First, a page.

'Pet Shop' is an award winning 3D animated TV series trailer which is written & directed by Shauna Ludgate and produced by Manos Zervoudakis, within six weeks, entirely remotely at Escape Studios in London. It is In the below blog I will share my experience as a Producer and a breakdown of the production process.
The story is about the daily life of 4 furry friends waiting to be adopted. Duke is new in the shop and brings hope to the other pets that they will find a home, whilst finding a family within each other. The main story arc of the series is getting the characters adopted whilst causing chaos and making friends.
For the first two weeks, our director, Shauna Ludgate, collaborated closely with the storyboarding team to refine the script and shots. Their primary focus was on planning camera angles and creating the 2D panels. This stage was really important for the team to feel confident that we are moving into Previz with a story that works well.
Our Art Director, Tsvetelina Kumanova, made the deliberate choice to utilize warm colours such as orange and yellow for the day-time shots, while opting for cooler, bluish tones for the night-time shots.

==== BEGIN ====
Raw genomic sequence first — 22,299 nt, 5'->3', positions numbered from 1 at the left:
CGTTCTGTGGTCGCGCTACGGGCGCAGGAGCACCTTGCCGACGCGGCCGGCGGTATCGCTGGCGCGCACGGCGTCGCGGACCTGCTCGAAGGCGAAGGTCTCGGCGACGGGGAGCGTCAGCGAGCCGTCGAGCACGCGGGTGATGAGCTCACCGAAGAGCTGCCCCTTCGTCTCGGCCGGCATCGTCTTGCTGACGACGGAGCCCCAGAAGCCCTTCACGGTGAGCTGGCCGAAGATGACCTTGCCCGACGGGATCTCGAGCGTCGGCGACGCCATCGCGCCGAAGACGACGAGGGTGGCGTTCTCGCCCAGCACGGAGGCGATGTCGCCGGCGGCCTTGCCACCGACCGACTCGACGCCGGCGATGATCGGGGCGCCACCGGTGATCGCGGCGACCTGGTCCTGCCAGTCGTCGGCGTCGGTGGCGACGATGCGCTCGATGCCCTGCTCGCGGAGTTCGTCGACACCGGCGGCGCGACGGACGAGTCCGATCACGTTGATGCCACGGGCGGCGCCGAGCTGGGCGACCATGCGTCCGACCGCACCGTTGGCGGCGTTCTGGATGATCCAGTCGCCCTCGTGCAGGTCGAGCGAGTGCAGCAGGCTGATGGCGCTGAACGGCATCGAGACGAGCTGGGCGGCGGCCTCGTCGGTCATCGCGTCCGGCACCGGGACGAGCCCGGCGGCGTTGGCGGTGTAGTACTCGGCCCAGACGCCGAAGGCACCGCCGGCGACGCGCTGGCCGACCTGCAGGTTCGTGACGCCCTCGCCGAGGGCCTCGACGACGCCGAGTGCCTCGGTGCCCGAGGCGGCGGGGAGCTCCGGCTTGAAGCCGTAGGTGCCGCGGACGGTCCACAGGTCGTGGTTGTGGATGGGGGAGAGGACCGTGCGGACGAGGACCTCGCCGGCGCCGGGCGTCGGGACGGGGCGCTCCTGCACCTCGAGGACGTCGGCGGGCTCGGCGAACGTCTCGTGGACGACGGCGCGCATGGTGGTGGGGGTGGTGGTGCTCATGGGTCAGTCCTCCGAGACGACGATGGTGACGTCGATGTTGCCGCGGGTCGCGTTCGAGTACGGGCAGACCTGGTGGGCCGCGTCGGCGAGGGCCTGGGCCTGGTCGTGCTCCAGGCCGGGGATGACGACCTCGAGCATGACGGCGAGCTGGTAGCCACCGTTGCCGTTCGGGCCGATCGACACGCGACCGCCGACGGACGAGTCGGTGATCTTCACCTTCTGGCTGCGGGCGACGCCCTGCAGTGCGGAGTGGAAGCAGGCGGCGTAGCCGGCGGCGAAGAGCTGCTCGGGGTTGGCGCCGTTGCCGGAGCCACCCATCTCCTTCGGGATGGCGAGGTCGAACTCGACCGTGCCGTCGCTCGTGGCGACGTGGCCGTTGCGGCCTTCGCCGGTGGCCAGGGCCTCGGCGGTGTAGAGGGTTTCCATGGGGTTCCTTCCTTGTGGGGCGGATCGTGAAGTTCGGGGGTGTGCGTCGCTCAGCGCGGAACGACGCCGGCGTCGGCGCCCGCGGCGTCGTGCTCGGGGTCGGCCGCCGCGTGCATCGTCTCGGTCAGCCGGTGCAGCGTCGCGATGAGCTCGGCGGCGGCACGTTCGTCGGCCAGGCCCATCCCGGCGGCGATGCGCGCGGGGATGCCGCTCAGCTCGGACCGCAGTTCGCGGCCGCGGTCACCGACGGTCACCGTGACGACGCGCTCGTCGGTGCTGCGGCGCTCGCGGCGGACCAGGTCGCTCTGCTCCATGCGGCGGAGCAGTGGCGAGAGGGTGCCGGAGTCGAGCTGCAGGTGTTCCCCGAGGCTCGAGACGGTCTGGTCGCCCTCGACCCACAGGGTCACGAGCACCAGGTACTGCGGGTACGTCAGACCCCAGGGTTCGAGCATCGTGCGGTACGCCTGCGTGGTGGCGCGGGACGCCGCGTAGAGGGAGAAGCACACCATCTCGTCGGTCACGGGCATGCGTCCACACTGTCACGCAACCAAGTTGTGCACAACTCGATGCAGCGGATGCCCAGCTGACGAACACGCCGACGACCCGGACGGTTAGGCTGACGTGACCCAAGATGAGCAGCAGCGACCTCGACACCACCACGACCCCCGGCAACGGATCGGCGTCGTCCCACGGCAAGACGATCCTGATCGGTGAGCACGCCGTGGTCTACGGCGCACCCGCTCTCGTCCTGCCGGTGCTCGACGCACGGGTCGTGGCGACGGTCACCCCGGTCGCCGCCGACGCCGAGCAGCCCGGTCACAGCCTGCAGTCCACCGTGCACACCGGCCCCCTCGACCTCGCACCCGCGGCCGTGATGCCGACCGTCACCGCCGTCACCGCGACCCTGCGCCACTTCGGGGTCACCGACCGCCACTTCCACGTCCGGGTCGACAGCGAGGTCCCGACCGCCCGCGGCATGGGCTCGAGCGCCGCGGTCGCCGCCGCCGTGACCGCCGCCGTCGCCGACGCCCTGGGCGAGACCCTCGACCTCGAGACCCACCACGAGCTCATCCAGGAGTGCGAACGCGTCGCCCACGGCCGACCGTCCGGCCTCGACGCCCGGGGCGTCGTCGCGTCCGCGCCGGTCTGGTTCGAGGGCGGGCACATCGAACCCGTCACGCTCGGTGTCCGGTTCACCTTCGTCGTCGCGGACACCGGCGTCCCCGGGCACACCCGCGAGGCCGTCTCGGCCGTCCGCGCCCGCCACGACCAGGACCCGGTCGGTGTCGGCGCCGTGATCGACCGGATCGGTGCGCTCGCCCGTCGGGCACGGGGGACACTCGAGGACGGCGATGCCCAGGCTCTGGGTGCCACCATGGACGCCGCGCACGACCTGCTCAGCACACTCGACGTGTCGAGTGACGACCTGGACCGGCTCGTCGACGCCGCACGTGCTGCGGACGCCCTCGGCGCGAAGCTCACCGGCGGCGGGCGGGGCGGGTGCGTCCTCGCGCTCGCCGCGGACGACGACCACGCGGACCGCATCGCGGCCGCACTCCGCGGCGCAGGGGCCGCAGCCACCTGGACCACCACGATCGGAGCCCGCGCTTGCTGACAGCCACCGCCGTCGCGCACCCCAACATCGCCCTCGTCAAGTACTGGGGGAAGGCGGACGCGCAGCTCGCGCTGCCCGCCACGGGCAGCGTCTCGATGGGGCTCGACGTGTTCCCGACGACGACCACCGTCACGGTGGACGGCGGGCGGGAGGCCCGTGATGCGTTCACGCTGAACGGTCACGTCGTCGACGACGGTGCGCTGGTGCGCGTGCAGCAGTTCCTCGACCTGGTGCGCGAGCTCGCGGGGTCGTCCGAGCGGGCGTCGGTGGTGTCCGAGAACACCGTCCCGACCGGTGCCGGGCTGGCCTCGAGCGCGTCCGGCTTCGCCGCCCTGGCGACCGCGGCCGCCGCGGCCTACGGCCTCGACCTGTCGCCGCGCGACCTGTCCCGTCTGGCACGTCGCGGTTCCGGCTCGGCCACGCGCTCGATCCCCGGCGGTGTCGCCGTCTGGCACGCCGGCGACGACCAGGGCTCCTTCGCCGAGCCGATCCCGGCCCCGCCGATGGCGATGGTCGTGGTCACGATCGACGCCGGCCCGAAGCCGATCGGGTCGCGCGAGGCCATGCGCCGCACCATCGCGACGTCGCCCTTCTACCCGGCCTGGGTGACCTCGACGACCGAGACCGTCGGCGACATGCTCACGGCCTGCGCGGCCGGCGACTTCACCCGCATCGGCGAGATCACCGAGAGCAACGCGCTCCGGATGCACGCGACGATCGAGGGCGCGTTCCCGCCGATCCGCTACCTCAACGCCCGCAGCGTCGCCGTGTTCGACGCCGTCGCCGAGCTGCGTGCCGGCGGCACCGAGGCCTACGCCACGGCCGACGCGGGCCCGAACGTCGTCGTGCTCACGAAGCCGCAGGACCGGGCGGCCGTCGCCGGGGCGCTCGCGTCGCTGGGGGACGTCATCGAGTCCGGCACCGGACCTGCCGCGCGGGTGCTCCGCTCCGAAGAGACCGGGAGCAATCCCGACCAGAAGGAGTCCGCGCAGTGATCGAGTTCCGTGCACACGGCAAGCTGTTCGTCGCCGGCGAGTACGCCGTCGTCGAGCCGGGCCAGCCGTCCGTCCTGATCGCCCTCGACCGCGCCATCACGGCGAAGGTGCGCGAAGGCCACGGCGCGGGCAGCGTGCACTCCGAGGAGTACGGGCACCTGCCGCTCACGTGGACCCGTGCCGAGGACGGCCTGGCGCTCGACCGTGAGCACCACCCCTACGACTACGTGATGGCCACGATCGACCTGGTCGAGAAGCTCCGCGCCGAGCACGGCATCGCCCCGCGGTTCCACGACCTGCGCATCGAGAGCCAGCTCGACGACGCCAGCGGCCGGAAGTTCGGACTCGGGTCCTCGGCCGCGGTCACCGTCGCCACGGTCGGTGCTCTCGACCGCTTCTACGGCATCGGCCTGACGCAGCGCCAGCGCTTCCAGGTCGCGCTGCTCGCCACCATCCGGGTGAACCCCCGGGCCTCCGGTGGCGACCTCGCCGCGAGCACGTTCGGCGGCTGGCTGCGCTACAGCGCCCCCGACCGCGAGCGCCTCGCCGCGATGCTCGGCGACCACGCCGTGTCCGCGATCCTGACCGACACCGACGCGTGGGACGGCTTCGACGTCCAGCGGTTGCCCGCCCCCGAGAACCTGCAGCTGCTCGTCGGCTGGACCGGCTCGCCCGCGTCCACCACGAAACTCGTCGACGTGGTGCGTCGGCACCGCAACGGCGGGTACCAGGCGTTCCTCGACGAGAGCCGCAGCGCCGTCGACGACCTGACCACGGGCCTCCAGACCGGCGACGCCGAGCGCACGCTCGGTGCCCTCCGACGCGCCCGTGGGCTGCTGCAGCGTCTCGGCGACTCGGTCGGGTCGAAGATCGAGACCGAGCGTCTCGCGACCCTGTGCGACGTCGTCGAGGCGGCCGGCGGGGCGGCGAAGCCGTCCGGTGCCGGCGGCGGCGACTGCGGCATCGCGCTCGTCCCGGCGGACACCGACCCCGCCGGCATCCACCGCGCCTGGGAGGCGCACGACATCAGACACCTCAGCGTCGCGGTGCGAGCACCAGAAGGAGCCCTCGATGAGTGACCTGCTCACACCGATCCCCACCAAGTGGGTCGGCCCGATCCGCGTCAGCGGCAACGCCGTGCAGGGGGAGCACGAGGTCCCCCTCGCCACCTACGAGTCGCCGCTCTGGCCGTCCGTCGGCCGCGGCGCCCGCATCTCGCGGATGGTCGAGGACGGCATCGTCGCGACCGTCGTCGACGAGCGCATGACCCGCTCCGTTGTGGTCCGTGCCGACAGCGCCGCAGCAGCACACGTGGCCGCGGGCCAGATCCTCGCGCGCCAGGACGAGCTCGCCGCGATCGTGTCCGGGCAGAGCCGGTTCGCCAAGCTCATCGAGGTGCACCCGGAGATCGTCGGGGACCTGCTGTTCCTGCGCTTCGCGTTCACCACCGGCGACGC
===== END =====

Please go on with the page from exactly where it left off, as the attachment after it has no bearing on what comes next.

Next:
Check out the images below to see our colour script and lighting moodboard.
Due to the limited timeframe of only 6 weeks for this project, we made the decision to utilize pre-existing rigs for most elements, with the exception of one character, Bruce the fish. After going through numerous fish references, we went for a straightforward design that incorporated warm colours, emphasizing his calm personality.
Check out the video below to see Bruce's different design stages.
CHARACTER EXPRESSION SHEET:
In addition, we collaborated with the storyboarding team to develop a character expression sheet. This sheet served the purpose of not only showcasing each character's personality but also providing our rigger with an understanding of the full range of facial movements required.